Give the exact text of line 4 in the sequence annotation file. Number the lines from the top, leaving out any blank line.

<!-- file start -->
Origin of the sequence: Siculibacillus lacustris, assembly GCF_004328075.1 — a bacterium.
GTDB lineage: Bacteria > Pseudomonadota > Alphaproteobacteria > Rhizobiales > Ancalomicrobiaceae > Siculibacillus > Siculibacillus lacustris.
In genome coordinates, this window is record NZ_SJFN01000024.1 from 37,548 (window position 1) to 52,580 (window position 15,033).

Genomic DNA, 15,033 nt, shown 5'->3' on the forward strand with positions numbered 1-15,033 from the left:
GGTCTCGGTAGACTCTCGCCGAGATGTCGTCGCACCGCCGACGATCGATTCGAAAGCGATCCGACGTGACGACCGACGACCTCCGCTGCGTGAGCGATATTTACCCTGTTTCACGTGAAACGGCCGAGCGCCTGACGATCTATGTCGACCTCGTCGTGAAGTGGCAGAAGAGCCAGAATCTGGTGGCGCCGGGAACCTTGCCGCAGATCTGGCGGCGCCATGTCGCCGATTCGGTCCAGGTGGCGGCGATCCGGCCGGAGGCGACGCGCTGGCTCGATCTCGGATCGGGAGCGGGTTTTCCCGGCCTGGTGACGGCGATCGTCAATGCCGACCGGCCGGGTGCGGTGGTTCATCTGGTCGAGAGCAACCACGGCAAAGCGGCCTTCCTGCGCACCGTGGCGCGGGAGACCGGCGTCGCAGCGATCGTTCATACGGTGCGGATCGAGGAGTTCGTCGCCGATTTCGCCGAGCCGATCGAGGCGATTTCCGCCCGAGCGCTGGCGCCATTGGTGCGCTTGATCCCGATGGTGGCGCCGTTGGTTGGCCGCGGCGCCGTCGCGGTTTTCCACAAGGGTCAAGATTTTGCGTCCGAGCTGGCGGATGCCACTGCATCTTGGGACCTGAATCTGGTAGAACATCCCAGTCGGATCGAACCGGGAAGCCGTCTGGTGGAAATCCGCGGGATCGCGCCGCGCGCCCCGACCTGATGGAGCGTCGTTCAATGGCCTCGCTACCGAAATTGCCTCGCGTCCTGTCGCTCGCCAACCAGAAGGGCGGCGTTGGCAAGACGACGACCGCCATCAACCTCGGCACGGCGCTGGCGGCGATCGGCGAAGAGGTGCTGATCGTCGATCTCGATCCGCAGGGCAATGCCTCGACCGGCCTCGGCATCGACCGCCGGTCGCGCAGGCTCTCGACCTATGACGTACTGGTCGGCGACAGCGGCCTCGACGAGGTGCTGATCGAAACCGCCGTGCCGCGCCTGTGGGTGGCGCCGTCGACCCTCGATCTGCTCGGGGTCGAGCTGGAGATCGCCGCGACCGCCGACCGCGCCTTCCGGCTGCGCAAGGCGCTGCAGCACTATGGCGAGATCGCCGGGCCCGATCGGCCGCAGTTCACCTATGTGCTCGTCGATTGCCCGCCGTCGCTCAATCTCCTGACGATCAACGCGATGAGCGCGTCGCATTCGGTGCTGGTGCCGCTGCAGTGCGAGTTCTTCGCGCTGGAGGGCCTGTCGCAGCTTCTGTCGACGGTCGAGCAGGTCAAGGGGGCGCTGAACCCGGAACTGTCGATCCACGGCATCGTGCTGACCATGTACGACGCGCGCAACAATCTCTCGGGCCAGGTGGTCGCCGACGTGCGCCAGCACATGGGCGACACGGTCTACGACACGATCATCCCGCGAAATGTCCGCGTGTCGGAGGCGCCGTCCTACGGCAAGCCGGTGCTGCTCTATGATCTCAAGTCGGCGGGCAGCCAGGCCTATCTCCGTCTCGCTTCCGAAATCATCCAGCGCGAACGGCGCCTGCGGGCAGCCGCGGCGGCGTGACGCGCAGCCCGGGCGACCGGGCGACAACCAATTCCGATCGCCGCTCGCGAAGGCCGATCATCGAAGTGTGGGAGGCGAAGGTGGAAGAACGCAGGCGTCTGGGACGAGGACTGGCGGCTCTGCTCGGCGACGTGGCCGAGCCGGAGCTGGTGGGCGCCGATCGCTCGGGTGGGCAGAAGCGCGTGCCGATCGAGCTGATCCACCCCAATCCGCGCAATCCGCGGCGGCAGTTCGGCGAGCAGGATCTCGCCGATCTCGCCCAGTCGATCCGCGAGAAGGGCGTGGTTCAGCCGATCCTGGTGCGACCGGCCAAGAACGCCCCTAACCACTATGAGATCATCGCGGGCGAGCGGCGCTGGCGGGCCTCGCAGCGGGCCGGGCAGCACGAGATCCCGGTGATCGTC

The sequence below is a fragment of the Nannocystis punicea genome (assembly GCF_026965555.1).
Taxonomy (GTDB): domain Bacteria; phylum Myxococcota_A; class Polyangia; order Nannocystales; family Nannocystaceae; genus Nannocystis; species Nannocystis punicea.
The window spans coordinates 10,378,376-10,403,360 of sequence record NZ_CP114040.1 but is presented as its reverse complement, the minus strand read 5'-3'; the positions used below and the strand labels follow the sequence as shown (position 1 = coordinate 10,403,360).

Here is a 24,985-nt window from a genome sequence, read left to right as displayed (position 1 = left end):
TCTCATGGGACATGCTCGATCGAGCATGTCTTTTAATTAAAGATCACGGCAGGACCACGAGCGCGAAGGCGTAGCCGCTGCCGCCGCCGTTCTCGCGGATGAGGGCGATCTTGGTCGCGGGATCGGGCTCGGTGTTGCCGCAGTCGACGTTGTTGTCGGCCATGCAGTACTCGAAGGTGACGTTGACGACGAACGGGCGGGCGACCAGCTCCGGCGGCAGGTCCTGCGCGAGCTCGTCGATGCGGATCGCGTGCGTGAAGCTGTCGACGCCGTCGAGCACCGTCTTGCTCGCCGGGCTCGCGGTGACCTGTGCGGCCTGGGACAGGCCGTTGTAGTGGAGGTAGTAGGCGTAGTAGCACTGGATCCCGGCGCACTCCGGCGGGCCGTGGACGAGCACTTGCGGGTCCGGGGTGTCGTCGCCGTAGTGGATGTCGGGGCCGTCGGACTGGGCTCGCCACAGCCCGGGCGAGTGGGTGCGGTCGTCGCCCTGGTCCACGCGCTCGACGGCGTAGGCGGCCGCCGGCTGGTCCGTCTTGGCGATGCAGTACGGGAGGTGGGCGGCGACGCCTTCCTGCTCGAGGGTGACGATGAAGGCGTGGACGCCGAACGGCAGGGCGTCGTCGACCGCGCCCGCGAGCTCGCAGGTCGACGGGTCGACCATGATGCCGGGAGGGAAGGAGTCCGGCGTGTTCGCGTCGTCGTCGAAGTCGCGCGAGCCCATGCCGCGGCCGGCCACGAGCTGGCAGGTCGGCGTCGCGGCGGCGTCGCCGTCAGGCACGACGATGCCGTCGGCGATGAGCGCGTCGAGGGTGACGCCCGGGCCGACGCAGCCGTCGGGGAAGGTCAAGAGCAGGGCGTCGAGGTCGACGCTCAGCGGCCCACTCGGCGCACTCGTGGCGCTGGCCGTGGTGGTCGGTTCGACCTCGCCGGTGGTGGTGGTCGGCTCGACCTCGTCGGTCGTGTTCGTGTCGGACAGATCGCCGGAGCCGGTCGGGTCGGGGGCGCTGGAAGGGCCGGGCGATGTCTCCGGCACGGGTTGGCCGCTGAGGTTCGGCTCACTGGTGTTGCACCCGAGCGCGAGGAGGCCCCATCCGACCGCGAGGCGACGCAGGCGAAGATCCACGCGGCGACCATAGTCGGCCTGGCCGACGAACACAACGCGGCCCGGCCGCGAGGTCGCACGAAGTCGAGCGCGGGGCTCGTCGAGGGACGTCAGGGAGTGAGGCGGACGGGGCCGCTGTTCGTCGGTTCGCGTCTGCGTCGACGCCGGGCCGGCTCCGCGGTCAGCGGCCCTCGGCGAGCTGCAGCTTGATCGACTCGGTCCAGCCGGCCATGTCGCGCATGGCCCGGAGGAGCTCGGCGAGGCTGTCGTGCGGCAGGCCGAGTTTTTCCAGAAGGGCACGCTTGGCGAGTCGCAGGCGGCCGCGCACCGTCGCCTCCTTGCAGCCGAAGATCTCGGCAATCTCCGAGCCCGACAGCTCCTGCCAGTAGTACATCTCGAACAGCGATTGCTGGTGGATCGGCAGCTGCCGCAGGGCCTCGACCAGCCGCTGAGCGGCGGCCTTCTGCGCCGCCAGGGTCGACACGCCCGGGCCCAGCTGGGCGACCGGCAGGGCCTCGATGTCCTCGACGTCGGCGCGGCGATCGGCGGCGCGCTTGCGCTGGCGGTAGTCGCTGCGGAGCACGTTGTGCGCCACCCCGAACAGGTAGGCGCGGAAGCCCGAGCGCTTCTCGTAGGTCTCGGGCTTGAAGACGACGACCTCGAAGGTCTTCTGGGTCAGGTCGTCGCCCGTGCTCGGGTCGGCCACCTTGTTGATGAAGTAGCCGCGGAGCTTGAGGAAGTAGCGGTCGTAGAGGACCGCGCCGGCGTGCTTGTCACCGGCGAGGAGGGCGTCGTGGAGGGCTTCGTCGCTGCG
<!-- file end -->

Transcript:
Genomic DNA, 15,033 nt, shown 5'->3' on the forward strand with positions numbered 1-15,033 from the left: